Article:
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External Procedures


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The procedures we've done up to this point have been internal.  Although they are interesting, they really don't provide much more benefit than subroutines.  If we want to use a procedure in more than one program we still need to replicate it, which create the same maintenance issues as we had before.

We could put the procedure in a copy member and include it in the programs where we need it with the /COPY statement.  Because of localized variables, procedure copybooks have a distinct advantage over copybook subroutines.  We don't need to be nearly as careful with our field naming conventions, and typecasting will allow us to be much more lenient in how we pass parameters.

If we look at our summary table of the advantages of the various code re-use techniques, it now looks like this:

Maintainability Performance Data sharing Ease of use
Called Programs  
Internal Procedures
Procedure Copybooks

We can see that internal procedures are slightly more flexible when compared to subroutines.  This is primarily because of the automatic typecasting of passed parameters.

Also, we can see that we procedure copybooks compare favorably to subroutine copybooks.  This is also because of typecasting, but also because of localized variables and importing/exporting fields.

None of these methods compare favorably however, with the maintainability of externally called program.  If an internal procedure needs to be changed, all source member that contain that procedure must be changed.  If a procedure copybook is changed, all programs that use it must be re-compiled in order to see the new changes.

Externalizing procedures is the first step to creating an environment that offers the best of both worlds.

Once you've create internal procedure, externalizing them is not difficult at all.  As an example we're going to externalize our IsWorkday procedure with the following steps:

  1. Create a new source member.  In this example we'll call it PROCS1 because it will eventually contain our first collection of procedures.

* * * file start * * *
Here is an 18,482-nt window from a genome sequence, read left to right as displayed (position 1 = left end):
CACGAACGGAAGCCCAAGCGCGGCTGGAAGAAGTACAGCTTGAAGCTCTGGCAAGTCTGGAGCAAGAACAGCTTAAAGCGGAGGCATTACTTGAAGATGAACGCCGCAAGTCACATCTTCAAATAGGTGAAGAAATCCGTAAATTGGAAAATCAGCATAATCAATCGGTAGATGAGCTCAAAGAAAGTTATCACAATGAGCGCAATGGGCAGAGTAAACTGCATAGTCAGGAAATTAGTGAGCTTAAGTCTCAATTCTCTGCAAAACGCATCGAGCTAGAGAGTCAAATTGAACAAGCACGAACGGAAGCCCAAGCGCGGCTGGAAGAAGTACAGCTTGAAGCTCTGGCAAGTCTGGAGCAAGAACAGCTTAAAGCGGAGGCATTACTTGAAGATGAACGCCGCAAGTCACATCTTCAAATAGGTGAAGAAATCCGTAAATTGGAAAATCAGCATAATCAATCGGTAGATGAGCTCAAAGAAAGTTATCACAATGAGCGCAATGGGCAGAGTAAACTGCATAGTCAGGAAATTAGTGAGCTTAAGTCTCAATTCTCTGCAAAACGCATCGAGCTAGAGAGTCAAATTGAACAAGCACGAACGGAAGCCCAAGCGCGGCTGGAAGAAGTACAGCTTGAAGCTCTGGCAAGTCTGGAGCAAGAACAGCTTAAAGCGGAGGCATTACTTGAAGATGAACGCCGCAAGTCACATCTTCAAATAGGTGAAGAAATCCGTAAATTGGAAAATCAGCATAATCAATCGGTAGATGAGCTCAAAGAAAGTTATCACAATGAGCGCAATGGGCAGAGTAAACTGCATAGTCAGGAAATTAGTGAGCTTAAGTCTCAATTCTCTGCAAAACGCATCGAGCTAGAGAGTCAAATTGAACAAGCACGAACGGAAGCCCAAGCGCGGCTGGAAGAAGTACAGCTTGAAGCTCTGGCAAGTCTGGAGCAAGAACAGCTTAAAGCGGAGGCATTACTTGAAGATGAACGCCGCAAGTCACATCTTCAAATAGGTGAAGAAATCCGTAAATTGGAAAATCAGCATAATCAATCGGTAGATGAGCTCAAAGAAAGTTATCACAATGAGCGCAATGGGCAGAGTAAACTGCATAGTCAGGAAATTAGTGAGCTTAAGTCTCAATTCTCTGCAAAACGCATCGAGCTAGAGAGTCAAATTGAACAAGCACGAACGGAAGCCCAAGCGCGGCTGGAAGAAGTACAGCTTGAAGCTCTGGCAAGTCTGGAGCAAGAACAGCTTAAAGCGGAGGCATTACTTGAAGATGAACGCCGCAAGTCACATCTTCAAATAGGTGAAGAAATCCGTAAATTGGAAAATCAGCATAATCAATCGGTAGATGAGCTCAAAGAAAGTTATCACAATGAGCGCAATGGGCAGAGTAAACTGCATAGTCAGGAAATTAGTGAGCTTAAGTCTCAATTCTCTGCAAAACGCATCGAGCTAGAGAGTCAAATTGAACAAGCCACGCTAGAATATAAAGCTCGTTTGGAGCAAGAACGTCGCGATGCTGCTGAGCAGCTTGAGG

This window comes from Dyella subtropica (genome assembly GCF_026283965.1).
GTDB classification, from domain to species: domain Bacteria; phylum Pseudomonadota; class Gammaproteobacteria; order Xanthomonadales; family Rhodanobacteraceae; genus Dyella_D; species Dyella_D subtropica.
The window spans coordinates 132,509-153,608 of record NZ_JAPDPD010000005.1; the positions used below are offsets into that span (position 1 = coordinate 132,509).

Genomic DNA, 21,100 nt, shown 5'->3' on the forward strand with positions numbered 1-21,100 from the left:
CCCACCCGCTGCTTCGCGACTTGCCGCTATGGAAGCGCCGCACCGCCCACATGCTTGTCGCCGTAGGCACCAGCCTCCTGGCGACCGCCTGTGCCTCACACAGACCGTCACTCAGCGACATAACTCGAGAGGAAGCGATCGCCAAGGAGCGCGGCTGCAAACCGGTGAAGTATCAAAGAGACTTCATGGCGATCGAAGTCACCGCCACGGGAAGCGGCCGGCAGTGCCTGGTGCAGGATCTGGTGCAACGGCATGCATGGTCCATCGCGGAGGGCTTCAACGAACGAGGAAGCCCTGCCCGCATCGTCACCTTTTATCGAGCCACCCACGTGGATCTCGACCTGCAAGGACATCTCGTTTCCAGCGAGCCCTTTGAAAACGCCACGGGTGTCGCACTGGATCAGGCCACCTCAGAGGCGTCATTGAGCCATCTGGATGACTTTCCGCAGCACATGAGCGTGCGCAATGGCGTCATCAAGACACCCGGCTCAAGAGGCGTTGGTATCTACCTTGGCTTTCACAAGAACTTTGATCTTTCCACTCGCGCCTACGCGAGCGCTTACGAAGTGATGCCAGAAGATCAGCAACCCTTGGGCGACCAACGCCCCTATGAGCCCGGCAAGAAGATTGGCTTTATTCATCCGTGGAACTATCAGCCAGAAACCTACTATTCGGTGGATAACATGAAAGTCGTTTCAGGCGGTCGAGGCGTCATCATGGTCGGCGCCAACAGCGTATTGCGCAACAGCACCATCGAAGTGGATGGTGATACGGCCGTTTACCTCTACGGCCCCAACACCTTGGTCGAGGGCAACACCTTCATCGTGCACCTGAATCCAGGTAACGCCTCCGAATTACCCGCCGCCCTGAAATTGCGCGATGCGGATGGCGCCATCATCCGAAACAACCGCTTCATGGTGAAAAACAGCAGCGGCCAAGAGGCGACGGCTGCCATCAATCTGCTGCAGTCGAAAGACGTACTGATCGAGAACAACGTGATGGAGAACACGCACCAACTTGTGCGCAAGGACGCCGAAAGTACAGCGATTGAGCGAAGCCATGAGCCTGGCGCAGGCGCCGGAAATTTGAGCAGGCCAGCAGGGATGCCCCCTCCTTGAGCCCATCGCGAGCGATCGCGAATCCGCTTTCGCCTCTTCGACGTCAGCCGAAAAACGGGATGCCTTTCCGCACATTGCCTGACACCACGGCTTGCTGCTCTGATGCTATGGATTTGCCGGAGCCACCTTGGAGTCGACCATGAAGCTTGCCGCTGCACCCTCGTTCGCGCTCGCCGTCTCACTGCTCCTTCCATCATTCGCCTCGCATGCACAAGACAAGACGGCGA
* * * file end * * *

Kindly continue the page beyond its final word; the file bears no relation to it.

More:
2. Copy or code the H-spec.  Even if you don't require any H-specs, add one.  Add the NOMAIN keyword to the H-specs.  NOMAIN tells the compiler that this source member will contain only procedures - no mainline code.  When the source member is eventually compiled (into a module), certain cycle code will not be included, thus reducing the size of the compiled object.
  3. If any of the procedures require access to files, code the F-specs.
  4. If global variables are needed, code the D-specs.
  5. Also in the D-specs, include the Procedure Prototypes for the included procedures, as well as any other procedures you will use.
  6. Code your procedure, beginning and ending with a P-spec.  For procedures that will be used outside of the source member, code the EXPORT keyword on the begin P-spec.  If the procedure is only to be used by other procedures within the source member, the EXPORT keyword may be eliminated.
  7. If additional procedures are required, code them as well.

Using a copybook member for Prototypes

Notice step 5 above requires you to code the Procedure Prototype in the externalized procedure source member.  The prototype is also required in all programs that will use the procedure.

In keeping with the spirit of minimizing the work required to code and use procedures, and keeping them as turnkey as possible, it is a good idea to code procedure prototypes in a separate source member and including them with the /copy statement in programs that need to use the procedure.

You may even want to consider maintaining a single source member that contains prototypes for all the procedures in your application system.  Declaring a prototype in a program does necessarily include the procedure(s) in your end program.  It only enables your program to use those procedures.  Even if you have a hundred or more procedure prototypes defined in a copy member, the overhead will be minimal.  The compile listing will however be significantly larger.